How harmful to the climate are popular foods?

So it is not so trivial to calculate how climate-friendly certain foods are. In the graphic narrative above, for the sake of simplicity, we have compared the foods purely en masse. It gives a good impression when you stand in the supermarket and compare the usual quantities. In real life, however, nutrition is more complicated.

One person who is particularly familiar with this is Manuel Klarmann, head of the Swiss company Eaternity. He and his team have been collecting the CO₂ emissions from food for years and are constantly adjusting the values. These can be used to assess how climate-friendly a food is. For this research, he made his company’s climate database available free of charge to the Tagesspiegel Innovation Lab.

Climate and nutrition: It’s complicated

If you really want to understand the connection between food and climate change, it is not enough to calculate the climate footprint purely en masse. 100 grams of milk is not as nutritious as 100 grams of roast pork.

Klarmann and his team therefore include other factors: the calorie requirement per day and the requirement for protein, fat and water according to the recommendations of the German Society for Nutrition. To meet these daily nutritional needs, we need to eat more of some foods than others. For example with sauerkraut. Compared to other foods, 100 grams of sauerkraut is more climate-friendly with 77 g of CO₂. But if you were to cover a third of your daily nutrient needs with sauerkraut, that large amount would result in almost 18 times as many CO₂ emissions.

Calculate the carbon footprint of dishes

Based on this precise data from Klarmann and his team, we have therefore also developed a climate calculator for whole dishes and recipes, where almost any recipe can be entered.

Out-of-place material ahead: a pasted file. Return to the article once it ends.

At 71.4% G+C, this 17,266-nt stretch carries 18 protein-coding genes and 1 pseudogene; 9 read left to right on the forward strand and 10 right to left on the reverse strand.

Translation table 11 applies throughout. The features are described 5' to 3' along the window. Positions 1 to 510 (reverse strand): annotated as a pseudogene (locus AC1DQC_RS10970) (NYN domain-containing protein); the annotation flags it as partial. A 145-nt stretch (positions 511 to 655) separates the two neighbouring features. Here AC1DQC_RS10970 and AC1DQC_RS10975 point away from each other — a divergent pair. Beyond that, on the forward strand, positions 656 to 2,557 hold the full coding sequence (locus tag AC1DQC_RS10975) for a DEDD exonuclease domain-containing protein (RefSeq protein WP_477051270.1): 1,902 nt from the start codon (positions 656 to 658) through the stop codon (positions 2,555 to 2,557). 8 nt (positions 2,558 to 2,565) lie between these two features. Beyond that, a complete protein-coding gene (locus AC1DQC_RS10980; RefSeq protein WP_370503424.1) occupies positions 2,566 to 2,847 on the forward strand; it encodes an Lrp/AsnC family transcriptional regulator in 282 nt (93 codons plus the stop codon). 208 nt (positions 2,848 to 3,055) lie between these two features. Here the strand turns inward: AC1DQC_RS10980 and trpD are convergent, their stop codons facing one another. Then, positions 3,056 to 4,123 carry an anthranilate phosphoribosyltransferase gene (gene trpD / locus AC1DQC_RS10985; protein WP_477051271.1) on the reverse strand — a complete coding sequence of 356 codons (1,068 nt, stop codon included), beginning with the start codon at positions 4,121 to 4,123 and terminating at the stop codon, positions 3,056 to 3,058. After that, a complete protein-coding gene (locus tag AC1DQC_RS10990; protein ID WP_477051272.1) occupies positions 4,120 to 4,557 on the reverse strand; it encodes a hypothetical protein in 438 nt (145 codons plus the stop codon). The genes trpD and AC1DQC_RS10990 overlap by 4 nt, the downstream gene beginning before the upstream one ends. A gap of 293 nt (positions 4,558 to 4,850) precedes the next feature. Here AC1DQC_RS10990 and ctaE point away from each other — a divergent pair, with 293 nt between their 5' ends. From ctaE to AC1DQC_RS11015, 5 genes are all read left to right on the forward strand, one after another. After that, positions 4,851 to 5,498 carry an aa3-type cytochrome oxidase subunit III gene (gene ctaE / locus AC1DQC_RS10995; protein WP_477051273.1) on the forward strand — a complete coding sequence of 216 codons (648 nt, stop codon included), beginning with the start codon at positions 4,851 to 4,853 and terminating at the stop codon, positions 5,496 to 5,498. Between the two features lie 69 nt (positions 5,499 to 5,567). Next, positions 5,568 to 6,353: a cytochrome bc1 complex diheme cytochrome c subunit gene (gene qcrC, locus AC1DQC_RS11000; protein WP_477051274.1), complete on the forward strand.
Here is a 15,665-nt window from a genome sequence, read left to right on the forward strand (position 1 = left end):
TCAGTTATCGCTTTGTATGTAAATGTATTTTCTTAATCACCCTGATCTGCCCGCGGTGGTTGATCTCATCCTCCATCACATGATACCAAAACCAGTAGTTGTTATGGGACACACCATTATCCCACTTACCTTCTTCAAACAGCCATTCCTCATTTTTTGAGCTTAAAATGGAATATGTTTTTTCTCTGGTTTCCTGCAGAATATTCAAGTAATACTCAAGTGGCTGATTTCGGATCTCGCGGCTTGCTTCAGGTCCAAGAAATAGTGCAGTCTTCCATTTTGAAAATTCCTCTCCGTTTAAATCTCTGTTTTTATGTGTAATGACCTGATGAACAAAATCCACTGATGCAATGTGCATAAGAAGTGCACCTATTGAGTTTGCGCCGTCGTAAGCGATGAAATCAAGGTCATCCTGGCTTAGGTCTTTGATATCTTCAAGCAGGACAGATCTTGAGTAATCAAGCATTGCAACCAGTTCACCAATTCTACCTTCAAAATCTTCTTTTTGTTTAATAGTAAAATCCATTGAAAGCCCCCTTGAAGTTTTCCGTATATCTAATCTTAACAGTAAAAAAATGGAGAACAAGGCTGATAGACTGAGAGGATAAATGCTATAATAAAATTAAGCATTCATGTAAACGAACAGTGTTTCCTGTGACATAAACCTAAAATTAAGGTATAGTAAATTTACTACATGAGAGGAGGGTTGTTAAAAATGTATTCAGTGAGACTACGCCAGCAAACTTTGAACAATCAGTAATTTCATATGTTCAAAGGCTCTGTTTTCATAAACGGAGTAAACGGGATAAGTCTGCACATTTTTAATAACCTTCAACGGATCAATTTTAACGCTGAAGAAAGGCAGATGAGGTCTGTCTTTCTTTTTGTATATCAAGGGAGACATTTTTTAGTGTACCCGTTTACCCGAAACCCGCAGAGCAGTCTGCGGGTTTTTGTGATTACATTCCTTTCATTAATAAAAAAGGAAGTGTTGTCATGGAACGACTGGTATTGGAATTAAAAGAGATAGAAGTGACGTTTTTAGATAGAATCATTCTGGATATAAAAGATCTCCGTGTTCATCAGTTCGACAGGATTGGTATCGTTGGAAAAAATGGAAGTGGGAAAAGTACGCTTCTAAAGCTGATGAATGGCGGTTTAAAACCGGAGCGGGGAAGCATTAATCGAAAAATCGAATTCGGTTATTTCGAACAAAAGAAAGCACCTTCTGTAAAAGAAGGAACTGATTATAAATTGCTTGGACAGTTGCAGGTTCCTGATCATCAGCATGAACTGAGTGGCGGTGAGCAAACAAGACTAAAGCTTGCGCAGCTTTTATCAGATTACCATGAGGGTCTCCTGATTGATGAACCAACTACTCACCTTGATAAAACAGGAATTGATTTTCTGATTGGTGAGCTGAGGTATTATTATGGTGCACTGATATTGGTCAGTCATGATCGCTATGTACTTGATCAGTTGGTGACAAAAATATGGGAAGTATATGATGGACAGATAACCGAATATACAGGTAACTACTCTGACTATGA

Of course, almost no one eats 1.7 kilos of sauerkraut a day. Another example, however, shows how the nutrient content can provide information on how climate-friendly a food is. Lentils have a CO₂ equivalent value of 100 grams per 100 grams, which is a little worse than sauerkraut. But you would only need to eat 182 grams of lentils to cover a third of your daily requirement. And then lentils can be better compared to, for example, cheese.

Kitchens of the future

So how will we cook in the future? Our cuisines are constantly changing due to changing trade conditions, new eating habits and cultural influences. In the long-term research Papaya & Pommes, we also follow up on this in a video series – including delicious recipes:

The other episodes of the series

All episodes of the series

If you want to understand more precisely how the CO₂ balance in food can be calculated and what the challenges are, you can read our explanatory text:

The graphics are inspired by the Eaternity project “All you can eat”. Here is the project’s website. All data is available on Github.

Papaya & Fries: The new video series

that Papaya & french fries series deals with the climate impact of our diet and international gastronomy.

In a video series, we accompany restaurateur Daeng Khamlao on a quest. She is in an inner conflict. For the native Thai, Asian food is part of her identity. The ingredients are often imported from far away and are not always climate-friendly or sustainable. How can Daeng cook in a climate-friendly way without giving up the dishes from his homeland?

In it video series, which Tagesspiegel developed together with the Berlin production company Schuldberg Films, she sets out to find a solution to her dilemma. Daeng, who runs The Panda Noodle restaurant in Kreuzberg, visits various in five episodes international restaurants and food professionals in Berlin and have their kitchens shown to them. She tries to find out: How harmful to the climate is which type of cooking really? Can you replace traveled ingredients with Thai, African or Indian dishes with local ingredients? Or maybe it is not necessary at all? She finds it unusual dishes – and maybe a bit of Berlin too kitchens of the future.

In the first episode, Daeng meets nutritional economist Ann-Cathrin Beermann and shows her his own kitchen. You can watch the series right here or on YouTube.

The authors

Published on January 27, 2022.

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